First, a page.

Major social events, such as weddings and other parties, have been canceled or were drastically reduced in attendance, resulting in a significant loss of income for associated businesses. Additionally, a majority of hotels in the country’s most popular tourist cities are now being used as shelters for those who were displaced from their homes. 



Where Does Israel’s War Funding Come From?


Since the establishment of the State of Israel, the US has played a pivotal role in supporting its military capabilities. In 2016, former president Barack Obama approved a substantial aid package of $38 billion from 2017 to 2028, with a significant portion allocated to defense. In 2020, $500 million (out of the $3.8 billion allotted that year) was used to fund the Iron Dome, Israel’s triad missile defense system.


Israel remains the largest overall recipient of US foreign aid since World War II, totaling approximately $130 billion. US military aid has consistently accounted for about 15% of the country’s defense budget.    


Following the October 7 attack, President Biden requested the passage of an additional $14.3 billion aid package for Israel’s military defense. The request, however, has been delayed, due to several issues in the US Congress - specifically, whether the package should be conditional on significant aid to Ukraine, as well as a dispute over funding for border control in the southern US. 


Support for Israel has significantly declined worldwide since the Gaza conflict began. This casts uncertainty over the prospects of future foreign aid. According to a poll by Morning Consult, net favorability towards Israel dropped globally by an average of 18.5 percentage points between September and December. Several countries, including China, South Africa, Brazil, and various Latin American nations, shifted from positive to negative views of Israel since the onset of the war. Still, the US maintains a net positive view of Israel, with a modest 2.2 percentage point drop since September.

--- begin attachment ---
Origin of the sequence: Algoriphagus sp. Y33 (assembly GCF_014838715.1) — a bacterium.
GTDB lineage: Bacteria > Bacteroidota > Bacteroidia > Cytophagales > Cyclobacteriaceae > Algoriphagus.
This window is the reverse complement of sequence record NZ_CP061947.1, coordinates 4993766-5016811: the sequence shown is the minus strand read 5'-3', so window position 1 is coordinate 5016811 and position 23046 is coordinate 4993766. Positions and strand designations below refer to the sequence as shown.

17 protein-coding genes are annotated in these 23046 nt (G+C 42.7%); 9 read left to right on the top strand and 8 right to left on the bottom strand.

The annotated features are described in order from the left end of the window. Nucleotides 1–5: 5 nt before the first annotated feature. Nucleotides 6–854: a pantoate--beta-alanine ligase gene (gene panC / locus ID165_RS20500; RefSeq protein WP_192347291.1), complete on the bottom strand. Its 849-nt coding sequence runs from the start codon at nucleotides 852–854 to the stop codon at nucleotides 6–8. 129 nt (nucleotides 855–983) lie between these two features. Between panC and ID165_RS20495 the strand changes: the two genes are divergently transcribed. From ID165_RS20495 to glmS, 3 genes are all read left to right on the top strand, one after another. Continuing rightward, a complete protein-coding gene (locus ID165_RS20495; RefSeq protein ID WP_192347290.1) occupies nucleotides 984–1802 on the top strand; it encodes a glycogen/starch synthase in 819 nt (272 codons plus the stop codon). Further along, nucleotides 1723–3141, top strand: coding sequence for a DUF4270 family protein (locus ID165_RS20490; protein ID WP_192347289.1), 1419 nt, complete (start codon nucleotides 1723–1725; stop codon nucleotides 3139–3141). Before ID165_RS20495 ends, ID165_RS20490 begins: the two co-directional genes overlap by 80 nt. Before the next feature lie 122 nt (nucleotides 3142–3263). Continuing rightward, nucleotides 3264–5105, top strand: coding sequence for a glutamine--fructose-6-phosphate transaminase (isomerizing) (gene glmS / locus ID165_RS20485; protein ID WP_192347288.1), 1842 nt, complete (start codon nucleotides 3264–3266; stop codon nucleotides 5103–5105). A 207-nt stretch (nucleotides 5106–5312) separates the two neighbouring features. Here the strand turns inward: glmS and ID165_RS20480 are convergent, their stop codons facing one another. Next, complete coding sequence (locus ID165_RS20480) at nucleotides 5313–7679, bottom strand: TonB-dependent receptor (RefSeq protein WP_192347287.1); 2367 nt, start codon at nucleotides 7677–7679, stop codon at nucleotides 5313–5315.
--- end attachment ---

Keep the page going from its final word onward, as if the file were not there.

The Current State of Israel’s Economy


Since October 7, Israel has experienced a surge in government spending and borrowing and a sharp decline in tax revenue and credit ratings. According to the Washington Post, some economists have likened the impact on Israel’s economy to that caused by the COVID-19 pandemic. The Bank of Israel anticipates a significant drop in GDP compared to the previous year. 


In November 2023, Standard and Poor’s, a prominent credit ratings agency, anticipated an expansion of the budget deficit, projecting it to reach 3% of GDP in 2023 and more than double (to approximately 7%) in 2024. Israel’s fiscal deficit had already widened to 2.6% of GDP in October, up from 1.5% in the preceding month. Notably, in 2022, Israel recorded its first budget surplus in 35 years, amounting to 0.6% of GDP. 


In the wake of the current conflict, Israel has raised NIS 30 billion in debt, as per data from the Finance Ministry. Among this debt, NIS 6 billion was secured through dollar-denominated borrowing in international financial markets. 


In 2023, Israel reported a budget deficit of 4.2% of GDP as a result of the war. In the last month of 2023, the deficit was 33.8 billion shekels, compared to 18.5 billion shekels in 2022. 



Efforts to Relieve the Financial Shock of War


In 2022, Israel approved a two-year budget for 2023-2024. The war, however, significantly disrupted the plan, resulting in a reframing of the annual budget. 


In early December 2023, the Knesset approved adding 28.9 billion shekels to the national budget for war efforts, encompassing both military purposes in Gaza and on the Lebanese border, as well as displaced Israeli communities and injured soldiers. The proposal raised Israel’s annual budget to 636.6 billion shekels, which includes debt servicing costs.